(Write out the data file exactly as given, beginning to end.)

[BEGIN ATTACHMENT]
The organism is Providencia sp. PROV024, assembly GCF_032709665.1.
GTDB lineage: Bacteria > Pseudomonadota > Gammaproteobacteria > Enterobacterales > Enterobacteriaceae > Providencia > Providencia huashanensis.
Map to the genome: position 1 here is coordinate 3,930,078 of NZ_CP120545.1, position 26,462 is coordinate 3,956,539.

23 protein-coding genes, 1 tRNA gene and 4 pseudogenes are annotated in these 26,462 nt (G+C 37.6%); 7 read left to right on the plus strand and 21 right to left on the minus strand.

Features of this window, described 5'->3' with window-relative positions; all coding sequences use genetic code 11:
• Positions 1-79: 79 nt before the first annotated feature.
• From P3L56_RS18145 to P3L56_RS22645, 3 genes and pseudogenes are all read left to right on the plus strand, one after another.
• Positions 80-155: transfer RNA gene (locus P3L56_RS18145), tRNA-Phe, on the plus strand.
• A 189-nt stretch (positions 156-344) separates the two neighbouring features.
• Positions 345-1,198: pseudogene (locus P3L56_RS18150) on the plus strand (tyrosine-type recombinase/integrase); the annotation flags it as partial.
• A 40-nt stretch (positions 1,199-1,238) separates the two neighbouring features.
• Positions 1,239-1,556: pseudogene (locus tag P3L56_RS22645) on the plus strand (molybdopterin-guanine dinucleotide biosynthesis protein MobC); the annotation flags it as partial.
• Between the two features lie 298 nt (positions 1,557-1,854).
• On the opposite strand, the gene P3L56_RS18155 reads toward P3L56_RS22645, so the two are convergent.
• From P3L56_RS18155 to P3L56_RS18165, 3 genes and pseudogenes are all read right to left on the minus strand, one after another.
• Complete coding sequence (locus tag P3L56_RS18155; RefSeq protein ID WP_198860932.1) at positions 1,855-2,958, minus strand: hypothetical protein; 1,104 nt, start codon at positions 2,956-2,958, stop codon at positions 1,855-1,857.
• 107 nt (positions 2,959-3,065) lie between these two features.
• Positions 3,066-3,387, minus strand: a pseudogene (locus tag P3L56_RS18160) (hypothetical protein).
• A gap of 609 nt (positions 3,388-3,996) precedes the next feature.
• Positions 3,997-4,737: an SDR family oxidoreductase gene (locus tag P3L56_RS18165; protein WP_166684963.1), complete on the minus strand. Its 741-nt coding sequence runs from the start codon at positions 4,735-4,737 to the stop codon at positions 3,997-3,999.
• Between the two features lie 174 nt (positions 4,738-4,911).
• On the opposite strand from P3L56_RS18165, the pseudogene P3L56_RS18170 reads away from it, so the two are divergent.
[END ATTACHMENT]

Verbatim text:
The organism is Providencia sp. PROV024, assembly GCF_032709665.1.
GTDB lineage: Bacteria > Pseudomonadota > Gammaproteobacteria > Enterobacterales > Enterobacteriaceae > Providencia > Providencia huashanensis.
Map to the genome: position 1 here is coordinate 3,930,078 of NZ_CP120545.1, position 26,462 is coordinate 3,956,539.

23 protein-coding genes, 1 tRNA gene and 4 pseudogenes are annotated in these 26,462 nt (G+C 37.6%); 7 read left to right on the plus strand and 21 right to left on the minus strand.

Features of this window, described 5'->3' with window-relative positions; all coding sequences use genetic code 11:
• Positions 1-79: 79 nt before the first annotated feature.
• From P3L56_RS18145 to P3L56_RS22645, 3 genes and pseudogenes are all read left to right on the plus strand, one after another.
• Positions 80-155: transfer RNA gene (locus P3L56_RS18145), tRNA-Phe, on the plus strand.
• A 189-nt stretch (positions 156-344) separates the two neighbouring features.
• Positions 345-1,198: pseudogene (locus P3L56_RS18150) on the plus strand (tyrosine-type recombinase/integrase); the annotation flags it as partial.
• A 40-nt stretch (positions 1,199-1,238) separates the two neighbouring features.
• Positions 1,239-1,556: pseudogene (locus tag P3L56_RS22645) on the plus strand (molybdopterin-guanine dinucleotide biosynthesis protein MobC); the annotation flags it as partial.
• Between the two features lie 298 nt (positions 1,557-1,854).
• On the opposite strand, the gene P3L56_RS18155 reads toward P3L56_RS22645, so the two are convergent.
• From P3L56_RS18155 to P3L56_RS18165, 3 genes and pseudogenes are all read right to left on the minus strand, one after another.
• Complete coding sequence (locus tag P3L56_RS18155; RefSeq protein ID WP_198860932.1) at positions 1,855-2,958, minus strand: hypothetical protein; 1,104 nt, start codon at positions 2,956-2,958, stop codon at positions 1,855-1,857.
• 107 nt (positions 2,959-3,065) lie between these two features.
• Positions 3,066-3,387, minus strand: a pseudogene (locus tag P3L56_RS18160) (hypothetical protein).
• A gap of 609 nt (positions 3,388-3,996) precedes the next feature.
• Positions 3,997-4,737: an SDR family oxidoreductase gene (locus tag P3L56_RS18165; protein WP_166684963.1), complete on the minus strand. Its 741-nt coding sequence runs from the start codon at positions 4,735-4,737 to the stop codon at positions 3,997-3,999.
• Between the two features lie 174 nt (positions 4,738-4,911).
• On the opposite strand from P3L56_RS18165, the pseudogene P3L56_RS18170 reads away from it, so the two are divergent.